*Eleven*. Suppose I'm confident that there are no violations of the actual laws (M=0) and that the initial conditions are C (C=1). Someone offers me a deal that pays $1 if M=0 and $-1 if M=1. Gallow says that I should accept. Then someone offers me a deal that pays $1 if C=1 and $-1 if C=0. Again Gallow says that I should accept. But if someone offers me deal that pays $2 if M=0 and C=1, $0 if M=1 and C=0, and $1 otherwise, then Gallow says that it's unclear what I should do because the situation can't be modelled. But isn't the last bet equivalent to the first two? How could it be rationally required to accept the first two and not the last?

Bennett, Jonathan. 2003. *A Philosophical Guide to Conditionals*. New York: Oxford University Press.

Gallow, J. Dmitri. 2023. “Causal Counterfactuals Without Miracles or Backtracking.” *Philosophy and Phenomenological Research* n/a (n/a). doi.org/10.1111/phpr.12925.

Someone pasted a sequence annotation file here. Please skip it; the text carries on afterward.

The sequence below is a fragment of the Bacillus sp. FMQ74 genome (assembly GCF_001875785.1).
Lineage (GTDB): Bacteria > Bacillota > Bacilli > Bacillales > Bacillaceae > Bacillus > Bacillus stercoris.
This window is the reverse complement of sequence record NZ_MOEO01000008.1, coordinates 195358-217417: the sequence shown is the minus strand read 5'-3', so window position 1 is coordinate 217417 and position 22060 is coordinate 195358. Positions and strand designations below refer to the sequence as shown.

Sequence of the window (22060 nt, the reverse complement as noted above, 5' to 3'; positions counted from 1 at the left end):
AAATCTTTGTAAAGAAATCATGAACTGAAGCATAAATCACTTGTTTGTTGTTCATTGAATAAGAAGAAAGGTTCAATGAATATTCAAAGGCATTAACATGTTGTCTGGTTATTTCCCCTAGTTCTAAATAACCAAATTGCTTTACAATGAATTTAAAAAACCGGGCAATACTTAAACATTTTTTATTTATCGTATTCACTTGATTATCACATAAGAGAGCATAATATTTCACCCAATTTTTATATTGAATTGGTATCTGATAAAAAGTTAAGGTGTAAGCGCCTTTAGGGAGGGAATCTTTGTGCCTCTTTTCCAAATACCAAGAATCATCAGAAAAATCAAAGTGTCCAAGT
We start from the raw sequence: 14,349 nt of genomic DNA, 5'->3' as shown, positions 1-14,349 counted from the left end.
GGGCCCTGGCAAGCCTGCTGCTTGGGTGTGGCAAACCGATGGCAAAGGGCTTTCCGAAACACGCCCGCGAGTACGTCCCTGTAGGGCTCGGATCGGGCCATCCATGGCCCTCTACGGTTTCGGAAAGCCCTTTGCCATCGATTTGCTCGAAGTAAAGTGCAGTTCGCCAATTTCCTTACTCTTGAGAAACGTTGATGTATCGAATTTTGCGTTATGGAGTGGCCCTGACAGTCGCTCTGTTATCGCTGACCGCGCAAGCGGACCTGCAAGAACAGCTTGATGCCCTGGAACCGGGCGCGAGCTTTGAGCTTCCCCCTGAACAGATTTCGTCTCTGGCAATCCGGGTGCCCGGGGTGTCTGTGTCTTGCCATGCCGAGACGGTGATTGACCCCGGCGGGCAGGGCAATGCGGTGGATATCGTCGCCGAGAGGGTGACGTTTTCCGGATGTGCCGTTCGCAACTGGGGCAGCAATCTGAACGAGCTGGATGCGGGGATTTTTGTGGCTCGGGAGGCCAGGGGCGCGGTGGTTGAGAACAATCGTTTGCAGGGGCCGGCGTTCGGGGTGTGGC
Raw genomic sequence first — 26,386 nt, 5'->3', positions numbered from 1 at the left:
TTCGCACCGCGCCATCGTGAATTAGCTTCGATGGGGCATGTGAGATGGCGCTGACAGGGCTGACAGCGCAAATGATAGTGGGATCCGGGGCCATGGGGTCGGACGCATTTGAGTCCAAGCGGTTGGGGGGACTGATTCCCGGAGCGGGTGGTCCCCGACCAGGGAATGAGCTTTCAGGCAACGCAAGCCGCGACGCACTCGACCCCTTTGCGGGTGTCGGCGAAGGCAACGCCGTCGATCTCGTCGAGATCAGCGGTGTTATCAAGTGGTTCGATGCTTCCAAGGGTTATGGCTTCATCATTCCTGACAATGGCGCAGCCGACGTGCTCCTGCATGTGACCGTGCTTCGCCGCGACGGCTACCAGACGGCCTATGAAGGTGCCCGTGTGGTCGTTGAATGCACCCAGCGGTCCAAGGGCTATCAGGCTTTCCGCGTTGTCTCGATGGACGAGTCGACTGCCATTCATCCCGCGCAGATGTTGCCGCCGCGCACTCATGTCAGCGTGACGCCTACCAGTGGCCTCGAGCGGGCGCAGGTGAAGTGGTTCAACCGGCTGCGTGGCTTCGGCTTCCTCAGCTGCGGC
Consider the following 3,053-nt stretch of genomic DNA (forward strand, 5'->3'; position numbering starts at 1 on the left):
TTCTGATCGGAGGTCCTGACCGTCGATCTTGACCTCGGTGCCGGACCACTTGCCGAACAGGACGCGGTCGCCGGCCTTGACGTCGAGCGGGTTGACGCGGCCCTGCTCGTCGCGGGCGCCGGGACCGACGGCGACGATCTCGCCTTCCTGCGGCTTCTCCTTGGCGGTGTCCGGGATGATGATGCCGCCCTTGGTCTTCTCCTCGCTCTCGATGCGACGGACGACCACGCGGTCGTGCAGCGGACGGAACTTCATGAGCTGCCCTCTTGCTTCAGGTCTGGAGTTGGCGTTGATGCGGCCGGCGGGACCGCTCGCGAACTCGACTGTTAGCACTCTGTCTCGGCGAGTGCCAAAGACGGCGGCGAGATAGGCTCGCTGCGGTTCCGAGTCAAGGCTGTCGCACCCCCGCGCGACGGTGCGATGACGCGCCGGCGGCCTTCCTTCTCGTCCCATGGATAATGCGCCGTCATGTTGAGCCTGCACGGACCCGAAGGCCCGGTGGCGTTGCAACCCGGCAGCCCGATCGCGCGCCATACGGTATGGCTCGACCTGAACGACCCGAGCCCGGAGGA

Kim, Jaegwon. 1973. “Causes and Counterfactuals.” *Journal of Philosophy* 70: 570–72.

Lewis, David. 1973. “Causation.” *Journal of Philosophy* 70: 556–67.

Lewis, David. 1979. “Counterfactual Dependence and Time’s Arrow.” *Noûs* 13: 455–76.

Lewis, David. 1981a. “Are We Free to Break the Laws?” *Theoria* 47: 113–21.

Lewis, David. 1981b. “Nachwort (1978) Zu ‘Kausalität’.”

Lewis, David. 1986. “Events.” In *Philosophical Papers, Vol 2*, 241–69. New York: Oxford University Press.

The paper investigates Al Hajek's argument (e.g. in Hájek (2021)) that "chance undermines would". It begins with a neat observation.

One way of putting Hajek's argument goes like this. Imagine a chancy coin. We all agree that (1) is true.

(1) If the coin were flipped, there would be a chance of tails.

From this, one might be tempted to infer (2):